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You have to admire Viggo Mortensen – not necessarily in the mouth-open, eyes-wide, posters-on-the-wall way that my mother used to demonstrate so well for a few years in the first half of the 2000s, but certainly for the guy’s integrity as an artist and a human being. I mean, there he was, suddenly – and perhaps a little improbably – elevated from jobbing actor to massive international and star and, for ladies of a certain age, heartthrob, with Hollywood beating a path to his door, and what did he decide to do? Well, he made one slightly dodgy mainstream adventure movie, 2004’s Hidalgo, but since then he has concentrated on challenging, critically-acclaimed movies that have nevertheless not exactly filled up the multiplexes on a Saturday night.

He hasn’t proven completely averse to genre movies, however, although most of the thrillers and so on he’s done have been a little bit skewed one way or another. Also John Hillcoat’s 2009 film The Road, which is not quite the film it initially appears to be. This is not a remake of the lost Nigel Kneale TV drama of that title, nor indeed a movie of Jim Cartwright’s celebrated play with a definite article added, but an adaptation of the award-winning novel of the same name by Cormac McCarthy.

Something terrible has happened, and civilisation as we know it has collapsed. Most of the world’s animals have died, and the plants are gradually dying. Soon everything will be dead. Making their way through the ruins of the USA are a man (Mortensen) and his son (Kodi Smit-McPhee). They are heading for the coast, but their ultimate destination remains obscure. The boy’s mother (Charlize Theron) gave birth to him shortly after the disaster, but committed suicide when he was much younger, seeing the man’s determination to stay alive for as long as possible as foolish and futile. Yet he persists in his desperate attempts to keep the pair of them alive and raise his son well, drumming into him that they have to be good guys and ‘carriers of the fire’.

Staying positive at all is a heroic undertaking in the hellish wasteland which the duo find themselves. Food is almost impossible to procure, and bands of cannibalistic survivors are a constant menace. The duo often find themselves on the verge of starving to death. What, quite frankly, is the point of any of it?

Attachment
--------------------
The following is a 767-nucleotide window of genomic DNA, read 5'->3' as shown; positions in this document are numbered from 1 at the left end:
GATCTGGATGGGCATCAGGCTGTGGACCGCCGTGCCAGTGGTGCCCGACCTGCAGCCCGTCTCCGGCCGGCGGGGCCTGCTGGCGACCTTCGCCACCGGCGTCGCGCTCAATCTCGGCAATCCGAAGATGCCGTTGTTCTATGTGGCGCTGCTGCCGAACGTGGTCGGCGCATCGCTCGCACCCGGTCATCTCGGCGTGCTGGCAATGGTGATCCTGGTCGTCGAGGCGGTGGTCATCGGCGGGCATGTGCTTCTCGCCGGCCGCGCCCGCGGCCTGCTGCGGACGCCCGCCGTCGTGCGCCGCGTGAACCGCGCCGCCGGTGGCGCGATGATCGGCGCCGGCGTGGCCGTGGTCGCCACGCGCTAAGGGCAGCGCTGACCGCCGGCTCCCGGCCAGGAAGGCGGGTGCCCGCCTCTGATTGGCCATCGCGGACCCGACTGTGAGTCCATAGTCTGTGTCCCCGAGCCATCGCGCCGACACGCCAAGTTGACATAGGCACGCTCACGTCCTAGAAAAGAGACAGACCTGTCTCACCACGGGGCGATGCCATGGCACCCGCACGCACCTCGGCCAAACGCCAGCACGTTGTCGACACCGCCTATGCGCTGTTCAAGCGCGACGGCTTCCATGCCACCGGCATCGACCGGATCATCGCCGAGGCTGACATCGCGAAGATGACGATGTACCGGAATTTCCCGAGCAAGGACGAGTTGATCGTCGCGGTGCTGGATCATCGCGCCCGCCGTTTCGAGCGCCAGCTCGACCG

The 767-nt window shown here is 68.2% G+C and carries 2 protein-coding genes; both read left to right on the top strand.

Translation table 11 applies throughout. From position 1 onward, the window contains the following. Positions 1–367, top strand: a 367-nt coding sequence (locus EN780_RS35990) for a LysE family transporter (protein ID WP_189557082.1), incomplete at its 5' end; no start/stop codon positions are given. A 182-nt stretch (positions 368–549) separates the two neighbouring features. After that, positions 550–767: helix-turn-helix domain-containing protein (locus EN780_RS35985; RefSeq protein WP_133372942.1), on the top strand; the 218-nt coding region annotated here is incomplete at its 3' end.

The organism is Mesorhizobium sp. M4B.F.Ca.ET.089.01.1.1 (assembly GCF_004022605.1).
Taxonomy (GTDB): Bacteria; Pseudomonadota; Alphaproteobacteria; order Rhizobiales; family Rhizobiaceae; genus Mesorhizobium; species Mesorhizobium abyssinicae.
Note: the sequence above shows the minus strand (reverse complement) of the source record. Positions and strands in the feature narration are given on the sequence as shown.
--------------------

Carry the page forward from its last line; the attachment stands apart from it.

So, as you may have surmised, not a lot of laughs in this one. It seems to me very telling that exactly what has befallen the planet is never really made clear – was it a nuclear war? An asteroid strike? Something more esoteric? – for the movie is not really concerned with the details of what has happened. The apocalypse is a necessary backdrop for the story’s concerns, which are those of paternal love and the degree to which the desire to be a good person can turn you into something quite different.

I’m not averse to something post-apocalyptic but The Road makes most films and TV shows in this kind of setting look incredibly frivolous. This is a setting in which not having enough bullets to kill everyone in your family, when the moment finally comes, is a serious problem and source of domestic strife. People just seem to be clinging on hopelessly for as long as they possibly can – and by any means necessary. The film depicts people hunting each other across country, and larders filled with human bodies. Any sense of common humanity seems to have dissipated, replaced by self-interest or the law of the pack or tribe. In short, this movie gives Grave of the Fireflies a run for its money in the bleak and depressing stakes.